How Does Plasma Aid the Body?

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Transportation

  • Plasma makes up more than half of the blood supply in our bodies. Plasma is over 90% water, 6 to 8% proteins, and 2 to 4% salts, lipids and glucose. Plasma has several important functions including dissolving materials, participating in immune defense and delivering substances to tissues for growth and survival. Of all these roles the primary function of plasma is transport; plasma is constantly moving water, nutrients and waste to and from cells. Because plasma is mostly water, an excellent solvent, a wide variety of substances can dissolve easily into plasma. Plasma carries salts, sugars such as glucose, amino acids, cholesterol, hormones and waste throughout the body to and from body tissues. These solvent and transportation duties are vital to human health. Loss of large volumes of plasma, as in the case of severe burn injuries, requires administration of human plasma to aid in recovery.

Function of the Plasma Proteins

  • Plasma contains proteins that are essential to immune function, specialized transportation and pressure maintenance within the circulatory system. The most plentiful of the blood plasma proteins is the protein albumin. Albumin aids the body by binding specific molecules for transport such as hormones, fatty acids, medications, bilirubin and calcium ions. Albumin also assists with maintaining blood pressure by preventing large amounts of water from moving out of the blood and into the fluid between cells. Additional proteins in the plasma called globulins also participate in specialized transport as well as immune protection.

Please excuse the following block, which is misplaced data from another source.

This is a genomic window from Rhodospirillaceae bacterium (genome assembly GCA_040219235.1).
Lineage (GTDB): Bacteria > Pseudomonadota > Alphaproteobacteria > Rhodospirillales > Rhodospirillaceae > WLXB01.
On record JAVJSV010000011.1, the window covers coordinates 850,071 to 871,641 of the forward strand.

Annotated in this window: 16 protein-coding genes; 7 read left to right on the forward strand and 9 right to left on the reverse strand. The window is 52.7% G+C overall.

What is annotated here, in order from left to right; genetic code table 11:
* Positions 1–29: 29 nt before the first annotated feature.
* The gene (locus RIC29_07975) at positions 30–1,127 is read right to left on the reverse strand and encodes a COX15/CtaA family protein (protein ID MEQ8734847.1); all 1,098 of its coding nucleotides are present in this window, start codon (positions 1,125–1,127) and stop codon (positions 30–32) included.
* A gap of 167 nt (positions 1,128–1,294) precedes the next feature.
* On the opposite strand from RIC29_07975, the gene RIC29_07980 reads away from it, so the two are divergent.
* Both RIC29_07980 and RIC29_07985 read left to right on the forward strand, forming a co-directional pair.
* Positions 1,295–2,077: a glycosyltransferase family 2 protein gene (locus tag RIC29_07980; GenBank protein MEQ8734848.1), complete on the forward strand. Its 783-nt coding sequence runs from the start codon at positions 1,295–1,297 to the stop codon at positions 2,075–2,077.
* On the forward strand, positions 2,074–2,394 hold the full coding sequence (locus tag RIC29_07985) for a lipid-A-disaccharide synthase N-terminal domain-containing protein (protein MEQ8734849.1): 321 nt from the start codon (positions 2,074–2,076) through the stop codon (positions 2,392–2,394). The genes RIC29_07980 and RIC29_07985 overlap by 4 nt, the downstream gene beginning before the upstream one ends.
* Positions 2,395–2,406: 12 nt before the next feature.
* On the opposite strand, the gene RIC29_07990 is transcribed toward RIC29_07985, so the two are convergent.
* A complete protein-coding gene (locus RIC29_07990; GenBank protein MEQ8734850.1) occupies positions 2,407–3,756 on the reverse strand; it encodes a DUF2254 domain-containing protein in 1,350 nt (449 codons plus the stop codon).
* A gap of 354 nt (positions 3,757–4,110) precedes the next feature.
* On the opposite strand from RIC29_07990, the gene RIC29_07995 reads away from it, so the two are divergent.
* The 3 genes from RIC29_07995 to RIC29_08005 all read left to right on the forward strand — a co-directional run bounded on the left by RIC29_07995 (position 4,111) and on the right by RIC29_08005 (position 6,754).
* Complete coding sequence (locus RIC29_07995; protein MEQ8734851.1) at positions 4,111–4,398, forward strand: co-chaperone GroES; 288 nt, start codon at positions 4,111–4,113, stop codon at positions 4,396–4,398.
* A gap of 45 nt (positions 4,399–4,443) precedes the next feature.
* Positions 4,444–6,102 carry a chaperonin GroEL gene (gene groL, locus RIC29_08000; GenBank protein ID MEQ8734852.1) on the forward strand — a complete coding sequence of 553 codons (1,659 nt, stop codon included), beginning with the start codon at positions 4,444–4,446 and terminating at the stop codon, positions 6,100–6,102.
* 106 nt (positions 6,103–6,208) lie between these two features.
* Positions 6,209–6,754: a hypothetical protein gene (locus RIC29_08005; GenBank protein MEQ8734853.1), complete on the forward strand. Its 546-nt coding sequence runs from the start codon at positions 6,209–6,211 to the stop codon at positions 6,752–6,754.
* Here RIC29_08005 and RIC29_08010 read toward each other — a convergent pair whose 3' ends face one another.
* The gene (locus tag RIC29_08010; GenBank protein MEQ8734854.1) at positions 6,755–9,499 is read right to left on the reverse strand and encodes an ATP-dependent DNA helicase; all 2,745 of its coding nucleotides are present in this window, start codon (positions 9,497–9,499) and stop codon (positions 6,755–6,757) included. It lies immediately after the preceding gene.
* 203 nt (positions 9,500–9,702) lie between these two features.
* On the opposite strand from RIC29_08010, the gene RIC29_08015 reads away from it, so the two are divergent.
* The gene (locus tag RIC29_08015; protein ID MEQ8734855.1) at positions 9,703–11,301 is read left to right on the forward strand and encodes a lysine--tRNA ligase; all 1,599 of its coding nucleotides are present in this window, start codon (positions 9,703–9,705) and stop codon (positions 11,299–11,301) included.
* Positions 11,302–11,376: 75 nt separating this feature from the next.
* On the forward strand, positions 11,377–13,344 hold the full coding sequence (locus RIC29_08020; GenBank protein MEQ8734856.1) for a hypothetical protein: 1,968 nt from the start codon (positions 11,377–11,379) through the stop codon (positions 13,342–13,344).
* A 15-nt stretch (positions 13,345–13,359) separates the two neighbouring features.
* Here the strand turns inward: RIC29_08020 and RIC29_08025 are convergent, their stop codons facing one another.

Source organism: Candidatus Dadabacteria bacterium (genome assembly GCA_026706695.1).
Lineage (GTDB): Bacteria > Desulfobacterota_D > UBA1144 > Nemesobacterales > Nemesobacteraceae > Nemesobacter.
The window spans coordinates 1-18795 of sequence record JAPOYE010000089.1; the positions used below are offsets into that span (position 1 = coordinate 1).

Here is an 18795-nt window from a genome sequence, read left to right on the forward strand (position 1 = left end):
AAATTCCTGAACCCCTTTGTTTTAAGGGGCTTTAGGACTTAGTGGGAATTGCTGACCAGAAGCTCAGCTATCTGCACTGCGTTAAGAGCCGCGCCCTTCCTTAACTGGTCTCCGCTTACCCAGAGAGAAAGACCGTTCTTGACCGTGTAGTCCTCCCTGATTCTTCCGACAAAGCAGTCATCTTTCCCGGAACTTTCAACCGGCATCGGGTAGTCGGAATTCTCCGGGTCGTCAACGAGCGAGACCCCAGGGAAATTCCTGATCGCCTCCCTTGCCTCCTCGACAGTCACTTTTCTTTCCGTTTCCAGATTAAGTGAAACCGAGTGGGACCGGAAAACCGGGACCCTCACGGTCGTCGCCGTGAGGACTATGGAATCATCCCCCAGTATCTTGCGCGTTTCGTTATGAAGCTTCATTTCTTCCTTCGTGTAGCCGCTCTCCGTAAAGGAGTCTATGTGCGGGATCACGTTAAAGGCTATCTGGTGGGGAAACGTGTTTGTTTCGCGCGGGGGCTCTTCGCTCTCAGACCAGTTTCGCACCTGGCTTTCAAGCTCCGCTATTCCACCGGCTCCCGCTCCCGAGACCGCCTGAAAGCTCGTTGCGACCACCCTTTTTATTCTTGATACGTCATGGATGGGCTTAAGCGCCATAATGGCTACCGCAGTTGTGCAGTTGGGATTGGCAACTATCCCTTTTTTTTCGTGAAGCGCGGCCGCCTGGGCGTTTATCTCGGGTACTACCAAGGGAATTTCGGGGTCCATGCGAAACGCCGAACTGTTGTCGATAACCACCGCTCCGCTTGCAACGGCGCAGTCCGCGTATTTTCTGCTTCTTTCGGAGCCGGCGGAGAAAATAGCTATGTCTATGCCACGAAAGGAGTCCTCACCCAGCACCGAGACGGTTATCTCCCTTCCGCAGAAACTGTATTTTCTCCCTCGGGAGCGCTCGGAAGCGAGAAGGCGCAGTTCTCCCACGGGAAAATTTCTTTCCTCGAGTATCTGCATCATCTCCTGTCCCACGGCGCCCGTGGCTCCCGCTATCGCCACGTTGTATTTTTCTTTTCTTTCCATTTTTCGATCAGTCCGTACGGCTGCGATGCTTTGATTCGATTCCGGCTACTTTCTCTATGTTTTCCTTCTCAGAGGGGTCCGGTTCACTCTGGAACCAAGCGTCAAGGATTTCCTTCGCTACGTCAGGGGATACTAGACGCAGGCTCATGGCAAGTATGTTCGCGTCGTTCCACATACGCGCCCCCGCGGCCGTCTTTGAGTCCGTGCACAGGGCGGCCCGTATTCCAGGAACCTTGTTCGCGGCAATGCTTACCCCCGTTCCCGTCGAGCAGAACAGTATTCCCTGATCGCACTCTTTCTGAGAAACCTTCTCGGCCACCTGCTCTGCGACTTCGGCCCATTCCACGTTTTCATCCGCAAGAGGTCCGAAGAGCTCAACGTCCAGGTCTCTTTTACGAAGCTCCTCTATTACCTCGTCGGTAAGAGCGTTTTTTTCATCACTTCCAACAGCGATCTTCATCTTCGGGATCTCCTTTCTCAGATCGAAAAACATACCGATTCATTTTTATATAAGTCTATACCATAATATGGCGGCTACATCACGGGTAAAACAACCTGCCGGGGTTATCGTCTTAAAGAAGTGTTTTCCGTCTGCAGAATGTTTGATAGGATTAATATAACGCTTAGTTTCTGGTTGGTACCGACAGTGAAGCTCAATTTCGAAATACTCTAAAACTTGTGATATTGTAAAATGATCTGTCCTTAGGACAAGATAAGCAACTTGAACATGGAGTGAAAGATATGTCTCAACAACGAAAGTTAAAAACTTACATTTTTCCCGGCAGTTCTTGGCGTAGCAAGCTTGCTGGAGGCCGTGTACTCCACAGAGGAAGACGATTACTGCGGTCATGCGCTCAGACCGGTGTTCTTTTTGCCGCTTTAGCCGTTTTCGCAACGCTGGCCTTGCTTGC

There are three types of globulins, alpha globulins which transport thyroxine and Vitamin D, beta globulins which transport iron and gamma globulins which are also known as antibodies. Antibodies bind to foreign materials in the blood stream and mark them for destruction by the immune system.

Funciton of the Lipids in Plasma

  • Plasma contains proteins that are essential to immune function, specialized transportation and pressure maintenance within the circulatory system. The most plentiful of the blood plasma proteins is the protein albumin. Albumin aids the body by binding specific molecules for transport such as hormones, fatty acids, medications, bilirubin and calcium ions. Albumin also assists with maintaining blood pressure by preventing large amounts of water from moving out of the blood and into the fluid between cells.

    Additional proteins in the plasma called globulins also participate in specialized transport as well as immune protection. There are three types of globulins, alpha globulins which transport thyroxine and Vitamin D, beta globulins which transport iron and gamma globulins which are also known as antibodies. Antibodies bind to foreign materials in the blood stream and mark them for destruction by the immune system. The plasma also contains proteins called fibrin, which function in the clotting of blood. Plasma collected from donors is often used to make clotting drugs for individuals with the bleeding disorder hemophilia.

  • Photo Credit stock_xchng - blood (stock photo by combinat) [id 146321]
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